I have ADHD. I take pills every day because they make my life, and that of my family, better. They help me function and to do the things most people take for granted.
One in 20 people are like me. Yet despite how common ADHD is, and how profound the impact can be, it is hard to get people to take it seriously. Furthermore, there are growing voices claiming that the medication I take is part of the problem.
So let me set the record straight on a few things about ADHD:
In 2016, in the journal Support for Learning, Irish researchers Michael Quinn and Andrea Lynch stated: “In many western countries, attention deficit hyperactivity disorder (ADHD) has achieved celebrity status, such that it probably no longer requires introduction.” It may not “require introduction”, but even with a definition – “a common disorder characterised by developm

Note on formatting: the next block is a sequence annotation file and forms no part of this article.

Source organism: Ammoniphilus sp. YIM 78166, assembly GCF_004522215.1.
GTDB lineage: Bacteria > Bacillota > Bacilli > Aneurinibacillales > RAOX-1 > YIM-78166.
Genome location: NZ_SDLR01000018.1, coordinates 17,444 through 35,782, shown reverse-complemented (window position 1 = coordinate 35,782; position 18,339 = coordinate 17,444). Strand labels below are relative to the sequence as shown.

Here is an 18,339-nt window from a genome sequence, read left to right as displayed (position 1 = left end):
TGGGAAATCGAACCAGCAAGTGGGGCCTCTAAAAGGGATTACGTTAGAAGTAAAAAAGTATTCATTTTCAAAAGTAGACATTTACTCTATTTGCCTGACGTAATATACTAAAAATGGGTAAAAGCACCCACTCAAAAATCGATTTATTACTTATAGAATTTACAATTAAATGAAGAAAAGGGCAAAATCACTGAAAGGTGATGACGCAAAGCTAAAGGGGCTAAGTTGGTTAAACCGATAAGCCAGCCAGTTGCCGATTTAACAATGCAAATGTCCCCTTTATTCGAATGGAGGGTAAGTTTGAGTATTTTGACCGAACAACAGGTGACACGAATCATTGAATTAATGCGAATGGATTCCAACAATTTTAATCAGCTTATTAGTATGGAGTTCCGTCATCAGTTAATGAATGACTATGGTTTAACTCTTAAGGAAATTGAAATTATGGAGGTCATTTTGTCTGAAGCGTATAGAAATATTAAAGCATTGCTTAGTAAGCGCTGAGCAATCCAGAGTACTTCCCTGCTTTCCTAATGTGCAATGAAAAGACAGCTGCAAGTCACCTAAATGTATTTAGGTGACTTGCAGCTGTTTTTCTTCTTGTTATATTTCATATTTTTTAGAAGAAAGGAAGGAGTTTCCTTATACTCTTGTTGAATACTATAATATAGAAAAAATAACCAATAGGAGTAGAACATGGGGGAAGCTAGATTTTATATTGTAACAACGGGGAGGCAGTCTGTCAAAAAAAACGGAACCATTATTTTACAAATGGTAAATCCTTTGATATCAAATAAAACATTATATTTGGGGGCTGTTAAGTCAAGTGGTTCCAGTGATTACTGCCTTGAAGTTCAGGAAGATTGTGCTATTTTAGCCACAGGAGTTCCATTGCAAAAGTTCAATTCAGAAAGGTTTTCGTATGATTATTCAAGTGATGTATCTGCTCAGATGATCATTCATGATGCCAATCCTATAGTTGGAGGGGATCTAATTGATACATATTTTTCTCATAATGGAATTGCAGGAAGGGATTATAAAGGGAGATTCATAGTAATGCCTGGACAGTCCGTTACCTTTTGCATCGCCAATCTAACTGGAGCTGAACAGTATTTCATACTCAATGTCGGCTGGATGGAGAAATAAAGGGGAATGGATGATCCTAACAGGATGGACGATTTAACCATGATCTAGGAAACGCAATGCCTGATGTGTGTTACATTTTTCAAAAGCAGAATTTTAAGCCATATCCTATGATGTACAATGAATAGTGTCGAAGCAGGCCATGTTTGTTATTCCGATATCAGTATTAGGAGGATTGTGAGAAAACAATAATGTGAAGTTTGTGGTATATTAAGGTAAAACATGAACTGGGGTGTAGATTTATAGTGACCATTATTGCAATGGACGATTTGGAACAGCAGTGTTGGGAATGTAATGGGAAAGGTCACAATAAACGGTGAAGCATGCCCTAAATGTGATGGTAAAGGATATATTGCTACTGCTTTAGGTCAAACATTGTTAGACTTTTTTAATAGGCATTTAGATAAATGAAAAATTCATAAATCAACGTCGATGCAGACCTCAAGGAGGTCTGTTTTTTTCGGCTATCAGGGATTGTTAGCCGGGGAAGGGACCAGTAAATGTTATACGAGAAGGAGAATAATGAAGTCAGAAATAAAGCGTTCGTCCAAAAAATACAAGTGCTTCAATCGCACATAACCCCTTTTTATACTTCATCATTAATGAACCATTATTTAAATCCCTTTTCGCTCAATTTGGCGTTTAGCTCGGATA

Five strategies for really, truly enjoying your summer break with your child who has ADHD.
I write a lot about raising a child with extreme behaviour disorders. For other special needs parents like myself, the idea of spending two hot months trapped at home with our children and their behaviours incites household-wide panic.
The textbook symptoms of ADD — inattention, hyperactivity, and impulsivity — fail to reflect several of its most powerful characteristics; the ones that shape your perceptions, emotions, and motivation. Here, Dr. William Dodson explains how to recognize and manage ADHD’s true defining features.
Most people, clinicians included, have only a vague understanding of what ADHD means. They assume it equates to hyperactivity and poor focus, mostly in children. They are wrong.
I have a brain difference, and I’m not ashamed. I’d rather be known for what I actually am — as the woman with ADHD, fidget spinner and all — than as the dumb blonde of my childhood.